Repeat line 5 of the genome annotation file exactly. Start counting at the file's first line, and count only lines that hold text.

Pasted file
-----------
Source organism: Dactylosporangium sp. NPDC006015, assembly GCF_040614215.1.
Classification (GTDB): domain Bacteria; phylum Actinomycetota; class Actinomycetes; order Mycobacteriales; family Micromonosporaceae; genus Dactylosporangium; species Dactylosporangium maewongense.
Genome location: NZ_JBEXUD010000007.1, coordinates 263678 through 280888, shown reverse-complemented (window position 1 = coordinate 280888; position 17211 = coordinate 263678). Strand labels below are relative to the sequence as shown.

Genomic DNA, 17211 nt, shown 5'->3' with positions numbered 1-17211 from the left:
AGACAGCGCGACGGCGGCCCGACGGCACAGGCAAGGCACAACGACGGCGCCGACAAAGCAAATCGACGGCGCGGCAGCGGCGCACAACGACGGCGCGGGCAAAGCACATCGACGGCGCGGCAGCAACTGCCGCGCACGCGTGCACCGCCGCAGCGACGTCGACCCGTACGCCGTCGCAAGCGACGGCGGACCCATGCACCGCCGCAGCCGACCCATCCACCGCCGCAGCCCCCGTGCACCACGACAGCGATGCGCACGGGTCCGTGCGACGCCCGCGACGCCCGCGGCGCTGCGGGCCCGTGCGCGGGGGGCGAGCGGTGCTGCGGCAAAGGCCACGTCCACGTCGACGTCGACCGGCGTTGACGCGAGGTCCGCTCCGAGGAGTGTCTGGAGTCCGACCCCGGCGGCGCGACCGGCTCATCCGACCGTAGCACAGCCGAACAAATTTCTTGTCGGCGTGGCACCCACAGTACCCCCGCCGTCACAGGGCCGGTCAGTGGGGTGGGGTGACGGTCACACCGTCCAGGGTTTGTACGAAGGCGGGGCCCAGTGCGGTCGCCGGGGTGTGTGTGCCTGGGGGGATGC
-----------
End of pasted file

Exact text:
AGACAGCGCGACGGCGGCCCGACGGCACAGGCAAGGCACAACGACGGCGCCGACAAAGCAAATCGACGGCGCGGCAGCGGCGCACAACGACGGCGCGGGCAAAGCACATCGACGGCGCGGCAGCAACTGCCGCGCACGCGTGCACCGCCGCAGCGACGTCGACCCGTACGCCGTCGCAAGCGACGGCGGACCCATGCACCGCCGCAGCCGACCCATCCACCGCCGCAGCCCCCGTGCACCACGACAGCGATGCGCACGGGTCCGTGCGACGCCCGCGACGCCCGCGGCGCTGCGGGCCCGTGCGCGGGGGGCGAGCGGTGCTGCGGCAAAGGCCACGTCCACGTCGACGTCGACCGGCGTTGACGCGAGGTCCGCTCCGAGGAGTGTCTGGAGTCCGACCCCGGCGGCGCGACCGGCTCATCCGACCGTAGCACAGCCGAACAAATTTCTTGTCGGCGTGGCACCCACAGTACCCCCGCCGTCACAGGGCCGGTCAGTGGGGTGGGGTGACGGTCACACCGTCCAGGGTTTGTACGAAGGCGGGGCCCAGTGCGGTCGCCGGGGTGTGTGTGCCTGGGGGGATGC